Another factor that helped Alpine gain its reputation as a consistent, high-quality partner is its strong workforce. The 20 individuals working for Alpine are split between the production team and office staff. On the manufacturing side, a university-educated artist helps design graphics, while various skilled tradespeople manage all of the other production-related facets.

Employees in the office help coordinate the logistical details of project management—business development, production, delivery, and customer service—which are crucial to Alpine’s success. Their skill comes from both business acumen and the experience gained over years of working for a dominant player in the graphics industry. Whether wrapping an entire VIA Rail car in only two days or managing Alectra Utilities’ time-critical 750-vehicle re-brand, these individuals work diligently to ensure that Alpine’s customers remain satisfied and competitive.

 

Challenges

Although Alpine’s sustained success is partly due to its ability to maintain a steady workflow, installing graphics is a seasonal business (fewer graphics are installed during the Canadian winter) and largely contract based. For this reason, workflow remains an ongoing challenge for all graphics manufacturers, including Alpine.

A second challenge that Alpine deals with is the need for qualified workers, especially those with experience in the right skilled trades for manufacturing graphics. The pool of such individuals is not large and finding people who are the right fit at Alpine can be difficult. The company overcomes this challenge by taking certain initiatives to help attract new employees and retain its current ones, such as hosting company barbecues, hiring locally, being located in a community which is easy to commute to, and offering competitive salaries.

 

Prospects

In both the short and long term, Alpine will continue relying on the premium project management business strategy that has brought it so much success. Another aspect of the business that will not change moving forward is its commitment to the local community. For many years, Alpine has sponsored hockey teams, school robotics competitions, and various local charities. Alpine’s staff members recognize that Ontario continues to be a great place to live, work, and do business, and that by being involved in the community, they can help keep it that way.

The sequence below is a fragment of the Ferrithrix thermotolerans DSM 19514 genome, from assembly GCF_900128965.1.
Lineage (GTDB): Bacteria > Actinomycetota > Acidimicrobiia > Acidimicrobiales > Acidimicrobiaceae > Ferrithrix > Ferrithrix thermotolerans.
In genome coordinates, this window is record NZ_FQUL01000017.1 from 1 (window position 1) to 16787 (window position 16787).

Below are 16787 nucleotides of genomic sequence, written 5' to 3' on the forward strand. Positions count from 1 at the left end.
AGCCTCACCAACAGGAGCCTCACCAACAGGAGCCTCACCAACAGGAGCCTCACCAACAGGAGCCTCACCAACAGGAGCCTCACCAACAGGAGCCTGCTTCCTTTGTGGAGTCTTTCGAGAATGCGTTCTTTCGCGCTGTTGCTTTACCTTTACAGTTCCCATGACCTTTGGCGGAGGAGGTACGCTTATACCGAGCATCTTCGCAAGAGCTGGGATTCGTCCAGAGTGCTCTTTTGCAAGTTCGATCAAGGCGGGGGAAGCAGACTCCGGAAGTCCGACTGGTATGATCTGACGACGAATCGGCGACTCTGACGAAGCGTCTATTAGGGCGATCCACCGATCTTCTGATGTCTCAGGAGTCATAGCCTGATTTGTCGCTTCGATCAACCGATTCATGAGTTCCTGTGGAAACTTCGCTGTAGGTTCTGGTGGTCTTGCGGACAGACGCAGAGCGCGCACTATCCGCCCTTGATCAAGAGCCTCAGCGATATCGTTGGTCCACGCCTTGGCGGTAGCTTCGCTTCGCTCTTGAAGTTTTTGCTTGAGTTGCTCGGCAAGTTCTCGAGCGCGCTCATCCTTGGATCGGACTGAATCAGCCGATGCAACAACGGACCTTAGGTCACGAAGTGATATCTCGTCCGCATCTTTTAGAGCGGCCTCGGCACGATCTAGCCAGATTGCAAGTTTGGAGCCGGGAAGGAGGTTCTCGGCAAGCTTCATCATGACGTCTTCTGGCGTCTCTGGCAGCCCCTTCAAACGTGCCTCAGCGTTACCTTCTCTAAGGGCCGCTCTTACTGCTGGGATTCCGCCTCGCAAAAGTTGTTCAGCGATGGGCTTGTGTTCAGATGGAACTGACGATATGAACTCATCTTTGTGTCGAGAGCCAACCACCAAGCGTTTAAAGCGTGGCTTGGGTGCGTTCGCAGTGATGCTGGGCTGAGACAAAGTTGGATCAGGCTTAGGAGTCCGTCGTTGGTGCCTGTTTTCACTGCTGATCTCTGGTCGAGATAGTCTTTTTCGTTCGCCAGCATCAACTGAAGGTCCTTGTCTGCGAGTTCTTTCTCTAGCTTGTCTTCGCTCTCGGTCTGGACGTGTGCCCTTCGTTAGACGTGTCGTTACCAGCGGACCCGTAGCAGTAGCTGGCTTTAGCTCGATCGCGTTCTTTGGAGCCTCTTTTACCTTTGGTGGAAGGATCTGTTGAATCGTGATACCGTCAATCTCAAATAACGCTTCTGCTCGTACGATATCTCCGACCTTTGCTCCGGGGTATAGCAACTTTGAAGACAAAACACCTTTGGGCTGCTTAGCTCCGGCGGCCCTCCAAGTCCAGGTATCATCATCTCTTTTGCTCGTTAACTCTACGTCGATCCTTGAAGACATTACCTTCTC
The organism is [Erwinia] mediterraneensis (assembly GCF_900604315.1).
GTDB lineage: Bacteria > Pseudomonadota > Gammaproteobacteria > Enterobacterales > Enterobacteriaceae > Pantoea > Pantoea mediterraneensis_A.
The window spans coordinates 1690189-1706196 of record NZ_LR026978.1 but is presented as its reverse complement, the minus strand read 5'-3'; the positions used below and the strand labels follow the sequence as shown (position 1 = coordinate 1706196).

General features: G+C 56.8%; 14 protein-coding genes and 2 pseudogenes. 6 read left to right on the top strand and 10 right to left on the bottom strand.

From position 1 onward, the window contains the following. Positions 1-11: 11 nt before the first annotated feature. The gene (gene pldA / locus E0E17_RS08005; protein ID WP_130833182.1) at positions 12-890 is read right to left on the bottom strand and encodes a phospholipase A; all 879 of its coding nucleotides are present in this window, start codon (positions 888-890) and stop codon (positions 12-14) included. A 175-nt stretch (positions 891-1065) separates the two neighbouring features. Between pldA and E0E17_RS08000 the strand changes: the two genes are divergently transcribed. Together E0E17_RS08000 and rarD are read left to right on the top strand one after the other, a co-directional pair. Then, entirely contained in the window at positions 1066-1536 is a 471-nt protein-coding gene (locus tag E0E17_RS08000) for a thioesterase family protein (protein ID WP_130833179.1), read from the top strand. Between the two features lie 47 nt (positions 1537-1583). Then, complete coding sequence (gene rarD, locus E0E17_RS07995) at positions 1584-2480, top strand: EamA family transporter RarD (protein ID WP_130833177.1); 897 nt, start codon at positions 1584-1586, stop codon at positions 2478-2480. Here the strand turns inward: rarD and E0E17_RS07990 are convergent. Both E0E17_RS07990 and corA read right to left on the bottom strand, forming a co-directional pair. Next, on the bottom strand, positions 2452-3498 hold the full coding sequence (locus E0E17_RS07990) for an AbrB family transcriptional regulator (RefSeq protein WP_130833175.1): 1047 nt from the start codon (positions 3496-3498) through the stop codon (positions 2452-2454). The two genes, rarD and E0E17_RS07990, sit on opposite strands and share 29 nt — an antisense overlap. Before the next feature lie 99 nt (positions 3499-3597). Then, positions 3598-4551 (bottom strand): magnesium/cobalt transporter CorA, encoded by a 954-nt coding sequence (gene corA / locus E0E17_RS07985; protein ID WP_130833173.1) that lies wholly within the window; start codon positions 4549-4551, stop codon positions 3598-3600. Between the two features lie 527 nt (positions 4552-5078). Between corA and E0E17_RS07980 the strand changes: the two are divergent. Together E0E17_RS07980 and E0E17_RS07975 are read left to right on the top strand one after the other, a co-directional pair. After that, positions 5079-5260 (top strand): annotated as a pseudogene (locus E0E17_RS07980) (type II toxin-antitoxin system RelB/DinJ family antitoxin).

The team at Alpine realizes that most trends in the industry will come directly from its customers. Accordingly, the company works intensively with customers and responds to their needs, making it well aware of the directions that stakeholders are going in. By maintaining its reputation as a first-class project manager, Alpine will be the first company that customers approach for trusted advice and well-planned implementation when they are looking to try something new.

As Middleton and MacRitchie each note, the graphics industry has expanded over the years to include non-traditional wrapping applications like bridges, automated teller machines, interior walls and windows, electrical boxes, and many others. Customers are realizing that graphics are more affordable than painting, can offer both short and long-term applications and can provide more aesthetically appealing solutions. An example of an interesting project that Alpine completed in exterior graphics is wrapping post boxes for Canada Post with anti-graffiti graphics, which can be quickly and effectively cleaned when graffitied. Alpine expects such new, compelling applications to increase as more people become aware of the capabilities and benefits of graphics—and when they do, this outstanding company will be ready to capitalize on the opportunity.

For more information about Alpine Graphics Productions, visit their website.